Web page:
With NHS trusts reeling under pressure and in need of funds, support from third and private sector partners could prevent patients from becoming sicker and reduce escalating costs. By Claire Read
When a senior charity leader took to the stage at the 2017 HSJ Commissioning Summit, it was an opportunity to speak with pride about the partnerships between the organisation and the NHS. Delegates heard how third sector support was helping ease transitions between hospital and home, reducing readmissions, and preventing situations from escalating in seriousness.
Nipping problems in the bud
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The leader explained how the charity now works with the NHS on well over 100 services and projects. It is an approach embedded in the idea of nipping problems in the bud; getting in early before an individual becomes sicker and costs escalate. In other words, exactly the sort of approach the health and care system has long been espousing.
Yet for this individual, prevention hadn’t yet “won the argument”. “I think we [as a system] have yet to make the really powerful case for prevention. I think people are still sceptical and, therefore, find it difficult to carve out the backing and support for it in a highly pressurised environment.”
It is a contention with which Mike Wallace firmly agrees. As strategic affairs director at Nutricia Advanced Medical Nutrition, Mr Wallace spends much of his time talking about the importance of prevention – including as one of the speakers at the Commissioning Summit.
In 2011, NICE concluded that the identification and treatment of malnutrition had the third highest potential to deliver cost savings in healthcare
He told delegates there was no doubt that addressing malnutrition would offer cost savings to their organisations. Back in 2011, the National Institute for Health and Care Excellence actually concluded that the identification and treatment of malnutrition had the third highest potential to deliver cost savings in healthcare.
“Where we have guidance which can unequivocally save costs, then the NHS’s ability to respond to that and enact that guidance is very important,” he argued.
“Somebody who’s malnourished is going to cost the NHS £5,000 more a year to manage than somebody who’s not. So, if you can actually grasp it properly, then you can actually save money.”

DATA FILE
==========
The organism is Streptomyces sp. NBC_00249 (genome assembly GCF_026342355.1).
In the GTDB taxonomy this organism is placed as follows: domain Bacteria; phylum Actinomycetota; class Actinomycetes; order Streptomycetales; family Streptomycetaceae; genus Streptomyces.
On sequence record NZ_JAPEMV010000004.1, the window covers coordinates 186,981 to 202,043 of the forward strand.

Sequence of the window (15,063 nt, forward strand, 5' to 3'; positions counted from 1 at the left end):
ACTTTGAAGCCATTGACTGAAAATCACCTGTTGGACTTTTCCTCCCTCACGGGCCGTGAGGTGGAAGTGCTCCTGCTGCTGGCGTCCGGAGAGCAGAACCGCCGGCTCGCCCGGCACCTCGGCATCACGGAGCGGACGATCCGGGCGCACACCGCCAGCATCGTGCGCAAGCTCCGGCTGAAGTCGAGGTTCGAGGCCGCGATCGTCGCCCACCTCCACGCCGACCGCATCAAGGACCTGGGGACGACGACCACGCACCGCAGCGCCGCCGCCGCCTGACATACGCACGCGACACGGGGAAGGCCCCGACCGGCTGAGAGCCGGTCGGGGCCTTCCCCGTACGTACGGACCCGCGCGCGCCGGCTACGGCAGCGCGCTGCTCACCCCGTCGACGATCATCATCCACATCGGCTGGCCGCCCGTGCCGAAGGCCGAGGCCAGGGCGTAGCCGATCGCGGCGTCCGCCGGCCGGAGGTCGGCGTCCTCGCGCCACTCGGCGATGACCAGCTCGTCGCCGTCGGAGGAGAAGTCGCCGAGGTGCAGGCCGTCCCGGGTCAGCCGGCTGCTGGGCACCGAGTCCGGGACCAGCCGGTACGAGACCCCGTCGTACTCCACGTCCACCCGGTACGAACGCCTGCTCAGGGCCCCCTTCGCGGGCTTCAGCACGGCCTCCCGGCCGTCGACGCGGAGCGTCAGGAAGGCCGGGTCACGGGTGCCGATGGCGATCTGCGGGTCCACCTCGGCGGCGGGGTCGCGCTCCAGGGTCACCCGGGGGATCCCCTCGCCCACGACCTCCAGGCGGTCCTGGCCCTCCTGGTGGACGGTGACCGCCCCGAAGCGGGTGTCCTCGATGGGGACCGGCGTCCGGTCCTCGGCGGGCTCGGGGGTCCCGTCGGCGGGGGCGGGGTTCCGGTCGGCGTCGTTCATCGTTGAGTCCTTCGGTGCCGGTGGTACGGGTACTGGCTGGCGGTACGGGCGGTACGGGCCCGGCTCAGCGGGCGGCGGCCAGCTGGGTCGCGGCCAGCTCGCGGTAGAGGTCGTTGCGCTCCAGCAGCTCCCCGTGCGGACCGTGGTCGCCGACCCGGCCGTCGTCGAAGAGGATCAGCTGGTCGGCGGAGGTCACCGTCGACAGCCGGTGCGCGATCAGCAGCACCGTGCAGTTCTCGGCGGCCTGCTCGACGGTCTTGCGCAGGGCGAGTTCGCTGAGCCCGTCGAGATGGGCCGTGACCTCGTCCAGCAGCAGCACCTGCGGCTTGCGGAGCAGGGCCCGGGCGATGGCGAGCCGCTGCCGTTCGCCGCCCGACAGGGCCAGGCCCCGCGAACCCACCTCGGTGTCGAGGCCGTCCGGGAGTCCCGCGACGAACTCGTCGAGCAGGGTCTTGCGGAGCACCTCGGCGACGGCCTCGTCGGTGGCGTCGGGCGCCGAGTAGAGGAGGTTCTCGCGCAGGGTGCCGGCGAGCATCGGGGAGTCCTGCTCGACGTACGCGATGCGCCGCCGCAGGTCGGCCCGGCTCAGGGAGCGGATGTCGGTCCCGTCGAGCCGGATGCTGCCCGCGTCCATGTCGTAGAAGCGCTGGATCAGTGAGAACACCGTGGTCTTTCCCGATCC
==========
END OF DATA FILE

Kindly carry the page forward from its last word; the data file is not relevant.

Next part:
So, just how can the NHS grasp prevention properly?
Importance of integration
It will come as little surprise that many Summit speakers pointed to the importance of integration. Nor will it be surprising that when the conversation headed in this direction, it was not long before someone mentioned Manchester.
With the grand DevoManc plan starting to turn into action – earlier this year, a single commissioning body across health and social care became officially established – that was entirely to be expected.
But to expect that it’s only councils across Greater Manchester that are focused on closer working with the NHS would be a mistake, argued senior representatives from the sector.
“Most council chief executives are now spending the majority of their time working on issues to do with health and social care,” said one. “And if you wind the clock back a decade, it would be a tiny proportion.”
“Most council chief executives are now spending the majority of their time working on issues to do with health and social care”
“There isn’t a chief executive in local government in the country who isn’t struggling with wanting to get wellbeing writ large across all of our population,” added another. “They need engagement with the NHS.”
They aren’t the only ones, representatives from the third sector and from industry argued. Mr Wallace reported that Nutricia Advanced Medical Nutrition has employed a team of 130 nurses who can care for patients with nutritional needs at home.
“That allows people to be discharged from hospital who have a need for nasogastric tubes or tube feeding. That’s a partnership which we as a company forged with the NHS, to deliver that quality of care.”
But he was concerned about the number of healthcare leaders who may not be fully familiar with the issue of nutrition.
“One in four people turning up to a hospital is malnourished, and that’s a fact which isn’t often accepted or known. We’ve done some recent analysis which shows through Hospital Episode Statistics that there are 20 CCGs in the country that don’t even record malnutrition. So there’s the issue of is the health service aware of this.”
Explain the offer
For the third sector leader, it was incumbent on the healthcare sector to be curious about what potential partners could offer – but incumbent on potential partners to clearly explain that offer.
“We have to acknowledge the voluntary and community sector can look quite complicated to you. I think we have to, therefore, present ourselves to you much more cohesively around what we can offer, with clear business cases that play to the issues that are on your minds.
“If you’re being pressed on efficiency and wellbeing, then that’s the language we should be using as we present some of the things we do, to make you curious about how we can help.”
It was incumbent on the healthcare sector to be curious about what potential partners could offer – but incumbent on potential partners to clearly explain that offer
The leader concluded: “I think we’ve got to make it easier for you to interact with us, but you’ve also got to be curious about doing so, and about those things that might make great outcomes possible.”
It was a statement that was made in reference to the third sector, but one with which industry and local authority representatives seemed likely to agree.